Barriers to access and uptake of antiretroviral therapy (ART) among HIV positive MSM in Hanoi, Vietnam
Stream: HIV Treatment: Issues in uptake and adherence
Date: Thursday, 31 March 2016
Time: 1.45 pm – 3.00 pm
Objective: Approximately 20% of people living with HIV (PLHIV) in Vietnam are unaware of their status and only 40% of these have access to ART. Little is known about what happens when men who have sex with men (MSM) are diagnosed with HIV. This study aimed to explore barriers to access and uptake of ART among HIV positive MSM in Hanoi. Methods: We conducted 35 in-depth interviews with MSM receiving (n=20) and not receiving (n=15) ART. Participants were recruited using snowball sampling based on previous research and social networks. Interviews ranged from 60 - 120 minutes and were transcribed prior to thematic analysis. Results: Preliminary results highlight the role of syndemic conditions, including the dual stigma of HIV and same-sex relationships and a lack of community support, leading to fear of disclosure of HIV status. Health system barriers included reticence by providers to discuss risk behaviours and same-sex relationships, aggravated by limited time and space for clinical encounters. Many lacked knowledge about treatment at diagnosis and some reported reluctance to accept their diagnosis. Synergisms between these factors impede access to, and uptake of, ART. Conclusions: This is the first study to examine ART uptake among Vietnamese MSM. Results indicate a need to address stigma and discrimination and to build confidence and comfort in both the affected and broader community. Removing health system barriers to create a safe, confidential treatment environment for MSM will also be necessary if Vietnam is to achieve its stated goal of complying with UNAIDS 90-90-90 targets.
Bui Thi Minh Hao (Presenter), The Kirby Institute
Hao Bui is a PhD student with the Viral Hepatitis Epidemiology and Prevention Program at the Kirby Institute at UNSW. She completed undergraduate and postgraduate degrees in Public Health at Hanoi Medical University and her research interests include HIV, viral hepatitis and sexually transmitted infections among key population in Vietnam. Her thesis focuses on estimating HIV incidence and understanding HIV risk behaviour in a prospective cohort of men who have sex with men in Hanoi.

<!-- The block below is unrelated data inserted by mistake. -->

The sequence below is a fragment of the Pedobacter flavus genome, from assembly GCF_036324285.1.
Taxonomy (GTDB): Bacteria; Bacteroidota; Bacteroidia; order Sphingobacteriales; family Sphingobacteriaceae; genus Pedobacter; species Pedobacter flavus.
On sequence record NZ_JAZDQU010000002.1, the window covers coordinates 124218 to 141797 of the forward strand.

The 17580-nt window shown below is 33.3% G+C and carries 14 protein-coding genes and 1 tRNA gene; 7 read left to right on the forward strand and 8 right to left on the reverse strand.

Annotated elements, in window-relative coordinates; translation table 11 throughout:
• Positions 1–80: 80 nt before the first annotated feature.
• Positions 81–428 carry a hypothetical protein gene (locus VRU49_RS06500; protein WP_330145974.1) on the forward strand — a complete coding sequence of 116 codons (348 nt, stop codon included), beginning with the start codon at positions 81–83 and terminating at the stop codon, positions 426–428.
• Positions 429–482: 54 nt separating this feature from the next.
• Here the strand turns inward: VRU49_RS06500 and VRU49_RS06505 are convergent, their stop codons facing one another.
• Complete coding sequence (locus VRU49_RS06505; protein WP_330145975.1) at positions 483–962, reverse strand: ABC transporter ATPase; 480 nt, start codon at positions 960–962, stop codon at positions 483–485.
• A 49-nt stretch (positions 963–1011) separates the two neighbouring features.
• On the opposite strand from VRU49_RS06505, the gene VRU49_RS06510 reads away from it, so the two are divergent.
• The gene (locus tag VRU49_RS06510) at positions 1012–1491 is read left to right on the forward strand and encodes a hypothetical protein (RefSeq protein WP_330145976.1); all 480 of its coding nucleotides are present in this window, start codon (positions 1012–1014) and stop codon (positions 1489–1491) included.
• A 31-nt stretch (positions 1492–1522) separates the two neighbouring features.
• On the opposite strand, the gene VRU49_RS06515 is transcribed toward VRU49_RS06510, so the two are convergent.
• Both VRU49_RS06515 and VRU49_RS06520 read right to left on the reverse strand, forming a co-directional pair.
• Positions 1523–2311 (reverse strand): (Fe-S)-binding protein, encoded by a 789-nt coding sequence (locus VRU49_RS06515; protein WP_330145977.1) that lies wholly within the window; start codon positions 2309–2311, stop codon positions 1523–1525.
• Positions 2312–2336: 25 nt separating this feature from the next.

Le Minh Giang, Center for Research and Training on HIV/AIDS, Hanoi Medical University, Hanoi, Vietnam
Dr Giang Le is the Principal Investigator of Center for Research and Training on HIV/AIDS and Vice-Head of Department of Scientific Research and Technology Management, Hanoi Medical University, Vietnam. Graduated from Hanoi Medical University as a general practitioner, Dr Giang got Masters and PhD training in Medical Anthropology and Socio-medical Sciences at Columbia University. Early in research career, he was awarded the Young Investigator Award at the 2006 Toronto International AIDS Conference. Over the past decade, he has managed and led many NIH-funded studies on substance abuse and HIV risk among key populations in Vietnam.
Iryna Zablotska-Manos, The Kirby Institute
Dr Zablotska is an epidemiologist at the Kirby Institute, UNSW Australia. She is an investigator on a number of studies on risk behaviour and behavioural surveillance. She leads the Institute’s work on PrEP, including the NSW demonstration study PRELUDE, and was involved in the development of the NSW and national PrEP guidelines.
Lisa Maher, The Kirby Institute
Lisa Maher is a Program Head at the Kirby Institute for infection and immunity, Professor in the Faculty of Medicine at the University of New South Wales, and a NHMRC Senior Research Fellow. Professor Maher is internationally recognised as a leading researcher on the ethnography and epidemiology of injecting drug use and related harms. She has extensive experience in research, program development and service delivery with drug users, sex workers, people living with HIV/AIDS and other vulnerable groups in North America, Asia, Australia and the Pacific. Her current research focuses on the prevention of infectious disease in vulnerable populations.